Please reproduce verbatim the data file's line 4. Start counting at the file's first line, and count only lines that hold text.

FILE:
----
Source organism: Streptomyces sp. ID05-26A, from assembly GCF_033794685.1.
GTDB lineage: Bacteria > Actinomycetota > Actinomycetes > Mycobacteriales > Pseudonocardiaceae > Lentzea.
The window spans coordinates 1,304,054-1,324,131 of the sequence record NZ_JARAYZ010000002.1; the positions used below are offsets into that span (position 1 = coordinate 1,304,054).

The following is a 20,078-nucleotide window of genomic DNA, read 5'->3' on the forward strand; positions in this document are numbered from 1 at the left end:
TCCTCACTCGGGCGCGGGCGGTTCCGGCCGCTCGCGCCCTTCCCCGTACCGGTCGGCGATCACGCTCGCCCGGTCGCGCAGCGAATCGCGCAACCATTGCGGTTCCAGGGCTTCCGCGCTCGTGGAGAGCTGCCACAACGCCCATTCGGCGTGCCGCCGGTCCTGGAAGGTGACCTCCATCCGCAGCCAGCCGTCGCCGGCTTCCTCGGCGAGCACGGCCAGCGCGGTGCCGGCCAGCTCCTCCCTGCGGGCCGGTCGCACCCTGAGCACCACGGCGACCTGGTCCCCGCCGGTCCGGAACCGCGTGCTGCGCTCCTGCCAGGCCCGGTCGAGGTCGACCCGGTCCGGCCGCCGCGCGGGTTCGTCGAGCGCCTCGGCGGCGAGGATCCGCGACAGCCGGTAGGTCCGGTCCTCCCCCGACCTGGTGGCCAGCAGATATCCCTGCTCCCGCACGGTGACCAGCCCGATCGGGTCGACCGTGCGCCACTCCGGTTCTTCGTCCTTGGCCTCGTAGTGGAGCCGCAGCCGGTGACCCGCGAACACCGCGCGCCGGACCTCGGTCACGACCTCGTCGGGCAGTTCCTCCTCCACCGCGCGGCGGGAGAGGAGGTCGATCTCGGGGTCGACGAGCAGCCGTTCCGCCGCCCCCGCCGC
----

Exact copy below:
The following is a 20,078-nucleotide window of genomic DNA, read 5'->3' on the forward strand; positions in this document are numbered from 1 at the left end: